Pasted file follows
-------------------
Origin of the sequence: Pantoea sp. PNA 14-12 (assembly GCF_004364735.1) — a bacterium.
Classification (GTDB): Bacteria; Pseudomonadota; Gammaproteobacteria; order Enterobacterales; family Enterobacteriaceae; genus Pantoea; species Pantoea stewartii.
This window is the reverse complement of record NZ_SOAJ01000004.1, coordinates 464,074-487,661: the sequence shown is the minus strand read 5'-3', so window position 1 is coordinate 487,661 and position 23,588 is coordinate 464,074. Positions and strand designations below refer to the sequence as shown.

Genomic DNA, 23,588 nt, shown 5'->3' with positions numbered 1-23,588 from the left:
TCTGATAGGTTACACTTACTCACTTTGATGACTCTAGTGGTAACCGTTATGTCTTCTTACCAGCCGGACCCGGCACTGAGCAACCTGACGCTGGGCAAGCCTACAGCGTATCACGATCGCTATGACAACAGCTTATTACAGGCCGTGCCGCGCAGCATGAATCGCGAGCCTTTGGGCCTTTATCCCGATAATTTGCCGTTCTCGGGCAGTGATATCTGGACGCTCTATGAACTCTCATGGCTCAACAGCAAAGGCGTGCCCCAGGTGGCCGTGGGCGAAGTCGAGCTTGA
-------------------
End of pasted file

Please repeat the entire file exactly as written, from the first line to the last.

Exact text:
Origin of the sequence: Pantoea sp. PNA 14-12 (assembly GCF_004364735.1) — a bacterium.
Classification (GTDB): Bacteria; Pseudomonadota; Gammaproteobacteria; order Enterobacterales; family Enterobacteriaceae; genus Pantoea; species Pantoea stewartii.
This window is the reverse complement of record NZ_SOAJ01000004.1, coordinates 464,074-487,661: the sequence shown is the minus strand read 5'-3', so window position 1 is coordinate 487,661 and position 23,588 is coordinate 464,074. Positions and strand designations below refer to the sequence as shown.

Genomic DNA, 23,588 nt, shown 5'->3' with positions numbered 1-23,588 from the left:
TCTGATAGGTTACACTTACTCACTTTGATGACTCTAGTGGTAACCGTTATGTCTTCTTACCAGCCGGACCCGGCACTGAGCAACCTGACGCTGGGCAAGCCTACAGCGTATCACGATCGCTATGACAACAGCTTATTACAGGCCGTGCCGCGCAGCATGAATCGCGAGCCTTTGGGCCTTTATCCCGATAATTTGCCGTTCTCGGGCAGTGATATCTGGACGCTCTATGAACTCTCATGGCTCAACAGCAAAGGCGTGCCCCAGGTGGCCGTGGGCGAAGTCGAGCTTGA